Nigerian letters are a type of computer fraud that aims to underhandedly get access to a user’s bank account or to extort money from them in a different way.

The standard theme exploited by Nigerian letters is the need to move large sums of cash internationally. A spammer usually tells an intriguing story about millions of Dollars he has acquired semi-legally. For example, these may be stolen foreign investments or UN grants. The spammer then goes on to explain why they cannot use their local bank and informs the recipient that they urgently need an account in a foreign bank where the ‘grey’ money could be transferred to. Another typical version is that the money has been earned legally or received from a will, but it is impossible to receive it in cash in that country due to the country’s political instability.

The recipient of a Nigerian letter is usually asked to provide assistance in obtaining the cash. In return they are offered a 10% to 30% reward.

It is assumed that the naive user will allow the fraudster access to their bank account for the purposes of carrying out the transaction. The result is predictable – all of the recipient’s money will be withdrawn from their bank account. Another trick that the fraudsters use is to ask for a small advance (usually several thousand Dollars) in order that the fraudster can ‘execute some necessary procedure’, with the promise of huge returns for the ‘lender’. Needless to say, they disappear as soon as they receive the money. Sometimes fraudsters even try to persuade a recipient to travel to Nigeria or somewhere similar, resulting in the victim being blackmailed or threatened.

This type of spam differs from the other types in that spammers have to keep up a correspondence with the recipients and this means that the fraudsters’ return address and sometimes even a telephone number is known and can easily be tracked down by law-enforcement agencies.

This type of spam is called ‘Nigerian’ as it was created in Nigeria. In 2005, local spammers even received a so-called Anti-Nobel prize in Literature. There is another name related to Nigeria which is used in English-language documents – Scam 419, where 419 is the number of the article in Nigerian legislation forbidding this type of fraud.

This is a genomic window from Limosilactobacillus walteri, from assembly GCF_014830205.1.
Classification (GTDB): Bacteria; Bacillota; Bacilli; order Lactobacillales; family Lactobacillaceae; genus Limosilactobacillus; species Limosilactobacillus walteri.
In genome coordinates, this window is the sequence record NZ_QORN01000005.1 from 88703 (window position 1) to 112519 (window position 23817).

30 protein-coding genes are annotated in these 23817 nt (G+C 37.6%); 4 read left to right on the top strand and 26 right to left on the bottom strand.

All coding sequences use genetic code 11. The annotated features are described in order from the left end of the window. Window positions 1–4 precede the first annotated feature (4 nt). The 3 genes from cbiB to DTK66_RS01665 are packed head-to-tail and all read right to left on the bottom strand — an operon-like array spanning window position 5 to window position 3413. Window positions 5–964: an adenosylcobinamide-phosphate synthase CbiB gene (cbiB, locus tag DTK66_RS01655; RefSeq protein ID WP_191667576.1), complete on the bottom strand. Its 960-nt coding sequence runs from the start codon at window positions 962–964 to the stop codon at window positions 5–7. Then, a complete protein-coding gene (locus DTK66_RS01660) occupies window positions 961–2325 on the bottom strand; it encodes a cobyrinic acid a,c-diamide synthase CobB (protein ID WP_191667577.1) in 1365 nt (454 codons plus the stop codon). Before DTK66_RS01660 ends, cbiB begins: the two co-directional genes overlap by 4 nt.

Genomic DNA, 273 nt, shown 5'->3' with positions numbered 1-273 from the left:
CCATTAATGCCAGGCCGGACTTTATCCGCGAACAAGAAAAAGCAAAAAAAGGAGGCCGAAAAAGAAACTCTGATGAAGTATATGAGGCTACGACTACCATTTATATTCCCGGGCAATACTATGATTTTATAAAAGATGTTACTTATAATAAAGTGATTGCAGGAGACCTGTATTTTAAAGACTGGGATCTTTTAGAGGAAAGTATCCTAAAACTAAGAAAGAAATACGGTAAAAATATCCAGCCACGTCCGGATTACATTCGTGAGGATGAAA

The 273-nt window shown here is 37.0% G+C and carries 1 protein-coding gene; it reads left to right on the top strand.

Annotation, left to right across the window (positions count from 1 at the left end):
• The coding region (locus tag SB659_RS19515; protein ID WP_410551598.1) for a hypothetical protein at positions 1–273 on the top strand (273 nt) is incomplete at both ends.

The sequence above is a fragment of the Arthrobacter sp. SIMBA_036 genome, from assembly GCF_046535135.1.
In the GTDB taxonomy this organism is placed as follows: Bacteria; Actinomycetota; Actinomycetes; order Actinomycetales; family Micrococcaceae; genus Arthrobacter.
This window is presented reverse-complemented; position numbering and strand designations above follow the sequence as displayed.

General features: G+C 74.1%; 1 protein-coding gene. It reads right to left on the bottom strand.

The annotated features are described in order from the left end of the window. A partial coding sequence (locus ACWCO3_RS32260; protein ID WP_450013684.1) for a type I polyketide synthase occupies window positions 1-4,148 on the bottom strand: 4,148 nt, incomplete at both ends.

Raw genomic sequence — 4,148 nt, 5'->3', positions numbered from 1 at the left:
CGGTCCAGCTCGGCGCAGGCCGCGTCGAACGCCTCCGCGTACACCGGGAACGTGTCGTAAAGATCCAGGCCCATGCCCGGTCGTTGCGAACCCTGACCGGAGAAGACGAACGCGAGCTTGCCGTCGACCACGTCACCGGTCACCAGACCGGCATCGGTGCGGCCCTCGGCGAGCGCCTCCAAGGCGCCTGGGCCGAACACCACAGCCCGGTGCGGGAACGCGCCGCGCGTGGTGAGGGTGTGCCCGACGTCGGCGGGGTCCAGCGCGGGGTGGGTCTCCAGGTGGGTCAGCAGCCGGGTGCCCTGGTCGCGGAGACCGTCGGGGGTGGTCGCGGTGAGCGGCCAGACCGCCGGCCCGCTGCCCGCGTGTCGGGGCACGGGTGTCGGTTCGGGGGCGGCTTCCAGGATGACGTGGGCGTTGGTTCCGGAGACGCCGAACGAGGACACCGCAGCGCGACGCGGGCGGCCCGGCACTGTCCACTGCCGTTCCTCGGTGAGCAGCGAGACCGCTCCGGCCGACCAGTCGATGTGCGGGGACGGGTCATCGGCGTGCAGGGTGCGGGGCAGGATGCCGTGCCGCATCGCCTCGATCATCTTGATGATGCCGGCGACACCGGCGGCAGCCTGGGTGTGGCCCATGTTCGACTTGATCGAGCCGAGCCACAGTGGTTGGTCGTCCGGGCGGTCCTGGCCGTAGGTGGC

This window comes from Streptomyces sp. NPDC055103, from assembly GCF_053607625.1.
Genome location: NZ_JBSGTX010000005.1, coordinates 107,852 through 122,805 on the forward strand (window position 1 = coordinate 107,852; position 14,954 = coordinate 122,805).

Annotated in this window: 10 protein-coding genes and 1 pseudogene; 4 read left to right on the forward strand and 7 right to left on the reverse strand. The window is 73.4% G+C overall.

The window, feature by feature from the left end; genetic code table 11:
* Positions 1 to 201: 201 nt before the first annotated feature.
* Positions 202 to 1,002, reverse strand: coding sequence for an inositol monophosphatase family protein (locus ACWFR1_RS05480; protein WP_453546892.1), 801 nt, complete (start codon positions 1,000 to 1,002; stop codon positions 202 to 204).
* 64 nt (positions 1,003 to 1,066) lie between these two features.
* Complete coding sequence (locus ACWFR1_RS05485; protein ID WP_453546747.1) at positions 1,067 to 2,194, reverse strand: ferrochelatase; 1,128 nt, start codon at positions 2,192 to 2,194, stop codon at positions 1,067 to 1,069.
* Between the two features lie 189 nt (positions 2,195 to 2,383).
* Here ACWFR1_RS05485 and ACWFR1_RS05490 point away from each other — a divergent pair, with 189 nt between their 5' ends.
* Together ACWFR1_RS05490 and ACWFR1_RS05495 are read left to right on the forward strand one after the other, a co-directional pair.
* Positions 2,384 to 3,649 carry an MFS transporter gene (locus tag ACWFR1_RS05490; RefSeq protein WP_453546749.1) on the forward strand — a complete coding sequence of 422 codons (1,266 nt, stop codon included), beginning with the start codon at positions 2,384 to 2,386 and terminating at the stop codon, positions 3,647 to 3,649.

Why Nigeria? This country is reputed to be one of the world’s most corrupt. Twenty years of political chaos and military dictatorship have lead to a crime wave. Currently, Nigerian fraud is fourth in the world for the level of income received.

Thousands of people worldwide still get emails from ‘former dictators’, nonexistent Nigerian businessmen or clerks from Nigerian ministries. However Nigerian letters have long been sent by spammers from different countries.

Spammers react quickly to situations around the world, constantly searching for unstable zones. This is the reason for the appearance of Kenyan or Filipino letters. During the war in Iraq, spam mailings contained Iraqi letters with information about money stolen during military operations in that country. The authors of these letters usually sign them with fictitious names, or use the real names of senior Iraqi officials.

The majority of Nigerian spam is in English, but in 2004-2005 spammers started similar activities on the Russian Internet. The Russian language Nigerian spam exploits hot news from Russian political life. For example, the Yukos Oil affair was used by spammers who distributed an offer claiming that the recipient would be given a share of Khodorkovsky’s money in cash.